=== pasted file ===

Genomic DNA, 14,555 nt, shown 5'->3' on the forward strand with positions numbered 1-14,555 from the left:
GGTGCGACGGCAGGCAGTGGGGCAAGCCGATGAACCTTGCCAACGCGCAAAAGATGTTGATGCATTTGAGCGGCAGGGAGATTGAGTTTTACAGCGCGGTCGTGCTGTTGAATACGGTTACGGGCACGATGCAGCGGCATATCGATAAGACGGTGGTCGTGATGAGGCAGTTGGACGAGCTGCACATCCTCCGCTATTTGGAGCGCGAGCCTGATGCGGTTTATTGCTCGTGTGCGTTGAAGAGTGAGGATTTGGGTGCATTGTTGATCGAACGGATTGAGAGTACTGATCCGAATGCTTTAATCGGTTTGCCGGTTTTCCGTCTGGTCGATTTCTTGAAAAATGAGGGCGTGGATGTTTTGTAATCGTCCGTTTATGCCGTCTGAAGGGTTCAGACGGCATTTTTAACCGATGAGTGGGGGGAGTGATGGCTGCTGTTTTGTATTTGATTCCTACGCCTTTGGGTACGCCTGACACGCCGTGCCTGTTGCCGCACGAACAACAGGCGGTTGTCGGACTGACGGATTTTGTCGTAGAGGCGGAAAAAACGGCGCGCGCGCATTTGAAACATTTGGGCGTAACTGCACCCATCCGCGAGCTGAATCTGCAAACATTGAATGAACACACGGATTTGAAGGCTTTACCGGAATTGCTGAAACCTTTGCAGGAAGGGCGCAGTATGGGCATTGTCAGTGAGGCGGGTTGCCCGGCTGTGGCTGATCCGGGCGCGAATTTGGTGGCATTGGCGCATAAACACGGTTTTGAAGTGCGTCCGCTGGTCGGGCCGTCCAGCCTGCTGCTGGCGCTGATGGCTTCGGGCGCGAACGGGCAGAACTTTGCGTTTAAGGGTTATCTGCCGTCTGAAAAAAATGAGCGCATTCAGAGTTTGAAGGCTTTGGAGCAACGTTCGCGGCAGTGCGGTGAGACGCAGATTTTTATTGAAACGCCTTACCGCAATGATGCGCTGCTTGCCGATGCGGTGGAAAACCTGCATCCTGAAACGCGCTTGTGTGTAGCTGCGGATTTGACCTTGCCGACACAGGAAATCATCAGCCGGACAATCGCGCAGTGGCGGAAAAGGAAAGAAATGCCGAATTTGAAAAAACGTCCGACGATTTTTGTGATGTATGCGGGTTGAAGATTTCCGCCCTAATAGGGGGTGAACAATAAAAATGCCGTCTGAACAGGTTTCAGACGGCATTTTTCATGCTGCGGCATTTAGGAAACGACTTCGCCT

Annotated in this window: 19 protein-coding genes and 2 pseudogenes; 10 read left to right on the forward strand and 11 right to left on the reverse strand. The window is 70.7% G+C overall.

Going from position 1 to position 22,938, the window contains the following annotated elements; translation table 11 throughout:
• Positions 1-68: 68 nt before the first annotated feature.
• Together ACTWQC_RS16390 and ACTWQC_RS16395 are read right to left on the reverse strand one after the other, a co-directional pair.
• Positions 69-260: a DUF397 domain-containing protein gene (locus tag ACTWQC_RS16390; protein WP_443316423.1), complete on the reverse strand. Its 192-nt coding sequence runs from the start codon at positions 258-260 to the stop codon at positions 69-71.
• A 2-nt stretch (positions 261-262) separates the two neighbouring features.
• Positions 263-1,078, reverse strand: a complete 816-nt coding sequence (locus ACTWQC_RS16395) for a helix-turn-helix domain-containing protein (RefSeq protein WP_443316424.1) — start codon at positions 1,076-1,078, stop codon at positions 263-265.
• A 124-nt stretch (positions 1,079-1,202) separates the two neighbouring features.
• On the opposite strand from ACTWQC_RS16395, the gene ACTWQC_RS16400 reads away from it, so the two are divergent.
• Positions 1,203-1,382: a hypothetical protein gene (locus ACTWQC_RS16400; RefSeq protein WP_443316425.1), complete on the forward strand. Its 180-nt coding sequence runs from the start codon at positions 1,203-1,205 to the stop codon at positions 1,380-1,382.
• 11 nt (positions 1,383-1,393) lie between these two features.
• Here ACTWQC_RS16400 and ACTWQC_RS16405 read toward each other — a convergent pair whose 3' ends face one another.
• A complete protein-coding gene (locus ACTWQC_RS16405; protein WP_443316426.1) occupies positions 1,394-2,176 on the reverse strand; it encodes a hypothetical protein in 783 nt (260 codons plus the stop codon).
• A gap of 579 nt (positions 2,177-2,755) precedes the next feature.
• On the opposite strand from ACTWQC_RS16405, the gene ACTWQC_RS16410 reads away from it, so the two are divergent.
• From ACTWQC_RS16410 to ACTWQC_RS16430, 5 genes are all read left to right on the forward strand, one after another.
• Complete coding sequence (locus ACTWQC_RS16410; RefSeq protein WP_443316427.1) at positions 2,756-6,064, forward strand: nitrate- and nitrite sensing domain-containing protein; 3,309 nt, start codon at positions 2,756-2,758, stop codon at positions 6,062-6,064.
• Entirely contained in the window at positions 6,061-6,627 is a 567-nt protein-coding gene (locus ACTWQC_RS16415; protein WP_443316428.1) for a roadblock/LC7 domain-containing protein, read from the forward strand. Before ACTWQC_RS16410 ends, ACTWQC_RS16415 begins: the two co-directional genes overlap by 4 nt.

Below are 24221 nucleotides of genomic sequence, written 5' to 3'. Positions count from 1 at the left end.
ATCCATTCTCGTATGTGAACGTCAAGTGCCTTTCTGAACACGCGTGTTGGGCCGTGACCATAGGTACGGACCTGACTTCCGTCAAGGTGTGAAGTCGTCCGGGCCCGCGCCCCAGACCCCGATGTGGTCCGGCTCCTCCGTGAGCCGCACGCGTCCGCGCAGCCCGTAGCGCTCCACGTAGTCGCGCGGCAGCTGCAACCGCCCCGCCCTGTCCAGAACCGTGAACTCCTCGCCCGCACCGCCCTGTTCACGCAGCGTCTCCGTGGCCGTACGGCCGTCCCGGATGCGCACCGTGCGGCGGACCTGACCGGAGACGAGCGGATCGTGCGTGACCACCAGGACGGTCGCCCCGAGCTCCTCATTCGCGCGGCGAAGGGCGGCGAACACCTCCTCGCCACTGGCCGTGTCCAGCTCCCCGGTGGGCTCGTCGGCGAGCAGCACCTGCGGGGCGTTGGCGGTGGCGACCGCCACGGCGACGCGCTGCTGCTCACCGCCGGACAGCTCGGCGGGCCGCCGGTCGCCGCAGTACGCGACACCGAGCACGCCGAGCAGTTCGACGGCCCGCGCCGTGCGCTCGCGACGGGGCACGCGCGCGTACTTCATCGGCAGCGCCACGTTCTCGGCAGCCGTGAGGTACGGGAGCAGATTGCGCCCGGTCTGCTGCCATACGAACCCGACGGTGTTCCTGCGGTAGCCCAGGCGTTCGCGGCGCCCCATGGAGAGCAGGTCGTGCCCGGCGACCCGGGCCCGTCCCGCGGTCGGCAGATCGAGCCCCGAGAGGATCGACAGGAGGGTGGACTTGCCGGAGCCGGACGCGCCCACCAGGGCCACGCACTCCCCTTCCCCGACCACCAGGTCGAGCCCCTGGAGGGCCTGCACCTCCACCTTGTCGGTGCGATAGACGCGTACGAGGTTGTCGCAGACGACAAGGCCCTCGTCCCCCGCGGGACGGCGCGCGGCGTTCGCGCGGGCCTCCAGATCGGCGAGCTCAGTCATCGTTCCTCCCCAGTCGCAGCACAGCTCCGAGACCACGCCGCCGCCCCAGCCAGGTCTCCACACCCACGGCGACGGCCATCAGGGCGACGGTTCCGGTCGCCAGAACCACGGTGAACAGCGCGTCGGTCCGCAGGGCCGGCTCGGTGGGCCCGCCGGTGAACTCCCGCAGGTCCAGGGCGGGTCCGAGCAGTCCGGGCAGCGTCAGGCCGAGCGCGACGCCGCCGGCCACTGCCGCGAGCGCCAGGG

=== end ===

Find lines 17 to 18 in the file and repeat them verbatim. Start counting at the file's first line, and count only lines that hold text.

• On the opposite strand from ACTWQC_RS16405, the gene ACTWQC_RS16410 reads away from it, so the two are divergent.
• From ACTWQC_RS16410 to ACTWQC_RS16430, 5 genes are all read left to right on the forward strand, one after another.